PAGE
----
Re: Numbers and their reversals

• To: mathgroup at smc.vnet.net
• Subject: [mg53705] Re: [mg53687] Numbers and their reversals
• From: Bob Hanlon <hanlonr at cox.net>
• Date: Mon, 24 Jan 2005 03:37:26 -0500 (EST)
• Sender: owner-wri-mathgroup at wolfram.com

```reverseDigits[n_Integer] :=
FromDigits[Reverse[IntegerDigits[n]]];

f[m_Integer, maxRange_Integer:3000] :=
Select[Range[maxRange],
reverseDigits[#]*m==reverseDigits[#*m]&];

f[17]

{242,484,2420,2442,2662,2684}

f[17,5000]

{242,484,2420,2442,2662,2684,4840,4862}

Length[f[91]]

746

Bob Hanlon

>
> From: "F. omari" <towtoo2002 at yahoo.com>
To: mathgroup at smc.vnet.net
> Date: 2005/01/23 Sun AM 02:02:17 EST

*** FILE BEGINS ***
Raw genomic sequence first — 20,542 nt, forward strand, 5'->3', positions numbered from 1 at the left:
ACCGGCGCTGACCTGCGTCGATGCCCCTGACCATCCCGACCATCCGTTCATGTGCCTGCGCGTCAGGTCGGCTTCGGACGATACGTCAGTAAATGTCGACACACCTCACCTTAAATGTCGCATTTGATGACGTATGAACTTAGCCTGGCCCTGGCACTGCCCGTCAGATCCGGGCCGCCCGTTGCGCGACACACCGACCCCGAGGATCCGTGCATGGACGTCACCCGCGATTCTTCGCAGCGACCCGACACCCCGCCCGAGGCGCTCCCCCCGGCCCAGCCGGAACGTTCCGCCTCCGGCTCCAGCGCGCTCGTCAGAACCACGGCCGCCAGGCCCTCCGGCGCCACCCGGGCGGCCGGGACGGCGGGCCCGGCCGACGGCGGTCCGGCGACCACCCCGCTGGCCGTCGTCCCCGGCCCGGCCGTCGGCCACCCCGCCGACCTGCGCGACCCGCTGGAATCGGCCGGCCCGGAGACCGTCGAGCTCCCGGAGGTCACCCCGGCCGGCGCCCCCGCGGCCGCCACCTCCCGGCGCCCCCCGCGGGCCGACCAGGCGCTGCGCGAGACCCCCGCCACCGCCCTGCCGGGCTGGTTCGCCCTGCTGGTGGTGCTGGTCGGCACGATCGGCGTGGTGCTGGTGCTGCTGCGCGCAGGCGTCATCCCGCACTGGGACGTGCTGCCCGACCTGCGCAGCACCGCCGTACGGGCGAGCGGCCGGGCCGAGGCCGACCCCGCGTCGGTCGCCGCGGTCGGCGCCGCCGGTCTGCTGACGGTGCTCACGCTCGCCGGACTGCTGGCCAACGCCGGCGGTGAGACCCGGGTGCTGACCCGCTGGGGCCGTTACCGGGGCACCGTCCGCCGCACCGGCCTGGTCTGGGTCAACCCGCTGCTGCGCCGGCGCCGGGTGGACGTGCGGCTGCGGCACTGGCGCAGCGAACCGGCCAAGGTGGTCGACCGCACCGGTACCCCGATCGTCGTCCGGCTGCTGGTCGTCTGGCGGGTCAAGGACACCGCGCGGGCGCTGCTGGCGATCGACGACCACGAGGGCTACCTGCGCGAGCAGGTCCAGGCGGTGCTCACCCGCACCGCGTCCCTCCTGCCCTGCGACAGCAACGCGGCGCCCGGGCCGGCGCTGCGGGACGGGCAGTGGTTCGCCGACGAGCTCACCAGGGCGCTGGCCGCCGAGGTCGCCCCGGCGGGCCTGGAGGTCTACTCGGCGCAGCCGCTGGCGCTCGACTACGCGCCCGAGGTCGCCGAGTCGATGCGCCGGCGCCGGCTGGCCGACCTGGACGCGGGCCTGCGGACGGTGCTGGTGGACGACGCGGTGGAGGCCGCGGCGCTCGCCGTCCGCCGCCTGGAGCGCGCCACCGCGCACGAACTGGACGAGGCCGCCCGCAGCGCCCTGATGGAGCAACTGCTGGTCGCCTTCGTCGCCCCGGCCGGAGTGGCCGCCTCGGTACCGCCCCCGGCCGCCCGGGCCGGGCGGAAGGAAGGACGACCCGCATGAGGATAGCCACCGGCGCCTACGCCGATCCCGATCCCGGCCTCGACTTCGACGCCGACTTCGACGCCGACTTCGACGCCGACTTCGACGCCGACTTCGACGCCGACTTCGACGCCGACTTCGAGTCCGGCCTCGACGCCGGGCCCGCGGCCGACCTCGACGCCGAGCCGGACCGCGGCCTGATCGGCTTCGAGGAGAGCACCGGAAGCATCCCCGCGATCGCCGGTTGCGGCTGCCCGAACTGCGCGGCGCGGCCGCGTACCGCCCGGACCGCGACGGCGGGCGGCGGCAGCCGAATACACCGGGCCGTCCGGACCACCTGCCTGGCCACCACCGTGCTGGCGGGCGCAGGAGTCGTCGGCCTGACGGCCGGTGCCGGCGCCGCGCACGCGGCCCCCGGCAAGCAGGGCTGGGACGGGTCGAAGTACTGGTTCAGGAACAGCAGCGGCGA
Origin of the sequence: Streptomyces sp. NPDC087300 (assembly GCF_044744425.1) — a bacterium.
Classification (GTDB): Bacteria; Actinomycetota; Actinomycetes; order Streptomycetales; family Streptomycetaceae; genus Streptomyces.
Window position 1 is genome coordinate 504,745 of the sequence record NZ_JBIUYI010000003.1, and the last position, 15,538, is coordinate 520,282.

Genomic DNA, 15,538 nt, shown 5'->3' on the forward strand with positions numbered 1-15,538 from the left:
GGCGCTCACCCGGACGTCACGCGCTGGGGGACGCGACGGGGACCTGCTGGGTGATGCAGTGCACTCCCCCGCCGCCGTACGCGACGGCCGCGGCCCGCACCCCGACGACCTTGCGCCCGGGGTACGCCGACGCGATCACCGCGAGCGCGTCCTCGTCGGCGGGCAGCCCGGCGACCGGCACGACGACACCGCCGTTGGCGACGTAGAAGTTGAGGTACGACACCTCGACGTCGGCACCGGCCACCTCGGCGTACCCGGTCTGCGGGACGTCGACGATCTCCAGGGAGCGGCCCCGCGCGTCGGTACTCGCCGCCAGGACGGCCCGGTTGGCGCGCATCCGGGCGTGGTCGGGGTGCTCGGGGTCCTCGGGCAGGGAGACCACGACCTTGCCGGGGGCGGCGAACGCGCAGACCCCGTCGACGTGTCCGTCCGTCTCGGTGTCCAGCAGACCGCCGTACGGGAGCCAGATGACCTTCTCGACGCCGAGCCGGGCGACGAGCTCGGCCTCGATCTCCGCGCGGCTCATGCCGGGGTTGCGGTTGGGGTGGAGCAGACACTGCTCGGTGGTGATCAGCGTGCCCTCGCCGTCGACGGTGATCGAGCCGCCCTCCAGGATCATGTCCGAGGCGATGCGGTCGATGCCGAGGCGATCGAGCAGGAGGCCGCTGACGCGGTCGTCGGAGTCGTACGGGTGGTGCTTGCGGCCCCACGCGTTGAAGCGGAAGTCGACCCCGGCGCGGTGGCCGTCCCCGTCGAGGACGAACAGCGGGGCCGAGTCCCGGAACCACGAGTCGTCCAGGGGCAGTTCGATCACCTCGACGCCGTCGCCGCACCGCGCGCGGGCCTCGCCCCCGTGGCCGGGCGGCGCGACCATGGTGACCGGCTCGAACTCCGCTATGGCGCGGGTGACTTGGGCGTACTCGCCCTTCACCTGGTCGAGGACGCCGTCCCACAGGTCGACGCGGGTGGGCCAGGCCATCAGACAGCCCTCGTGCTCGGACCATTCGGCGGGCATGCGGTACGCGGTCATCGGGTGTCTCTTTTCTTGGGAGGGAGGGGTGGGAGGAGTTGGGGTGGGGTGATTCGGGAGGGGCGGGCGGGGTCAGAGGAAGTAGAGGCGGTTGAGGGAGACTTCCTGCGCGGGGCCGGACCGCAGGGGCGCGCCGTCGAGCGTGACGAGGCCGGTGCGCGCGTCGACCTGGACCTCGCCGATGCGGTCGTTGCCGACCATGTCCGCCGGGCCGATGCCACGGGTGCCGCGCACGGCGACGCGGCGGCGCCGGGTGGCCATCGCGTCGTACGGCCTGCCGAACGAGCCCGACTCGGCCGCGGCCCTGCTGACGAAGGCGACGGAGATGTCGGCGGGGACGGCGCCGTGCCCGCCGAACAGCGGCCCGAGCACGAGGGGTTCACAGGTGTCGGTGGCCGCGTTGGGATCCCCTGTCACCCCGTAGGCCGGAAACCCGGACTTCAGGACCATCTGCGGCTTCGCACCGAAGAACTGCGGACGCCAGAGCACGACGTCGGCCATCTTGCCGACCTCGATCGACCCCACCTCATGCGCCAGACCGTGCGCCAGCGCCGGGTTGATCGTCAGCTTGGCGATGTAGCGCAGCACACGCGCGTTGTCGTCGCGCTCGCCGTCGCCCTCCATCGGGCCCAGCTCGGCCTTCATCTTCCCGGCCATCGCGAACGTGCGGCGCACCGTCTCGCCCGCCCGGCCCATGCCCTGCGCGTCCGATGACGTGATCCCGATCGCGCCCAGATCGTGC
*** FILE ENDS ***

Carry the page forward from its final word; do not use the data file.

> To: mathgroup at smc.vnet.net
> Subject: [mg53705] [mg53687] Numbers and their reversals
>
>
> i want to investigate the following two equations:
> a * const = z
> a_Reversed * const = z_Reversed
> where a, z, and their reversed form and const are all positive integers
> ie such that:
> 2684 * 17 = 45628
> 4862 * 17 = 82654
> 2986 * 91 = 271726
> 6892 * 91 = 627172
> it happened that many multipliers of 91 have such a property.
> while the multipliers of 17 have only 5 cases in the interval of 1 to 3000
> the following code will investigate the multipliers of 17, to investigate
another number just replace 17. and you may increase the interval of
investigation. i am sure that my code is an old fashion one, please any other
ideas about a more functional code.
> a = Table[i, {i, 1, 3000}]; zR = ""; aR = 0; z = "";
> Do[aR = ToExpression[StringReverse[ToString[a[[i]]]]];
>         z = ToString[a[[i]]*17];
>        zR = StringReverse[ToString[aR*17]];
>        If[zR == z, Print[a[[i]]]], {i, 1, 3000}]
>
> 242
> 484
> 2442
> 2662
> 2684
> regards
>
>
>

```

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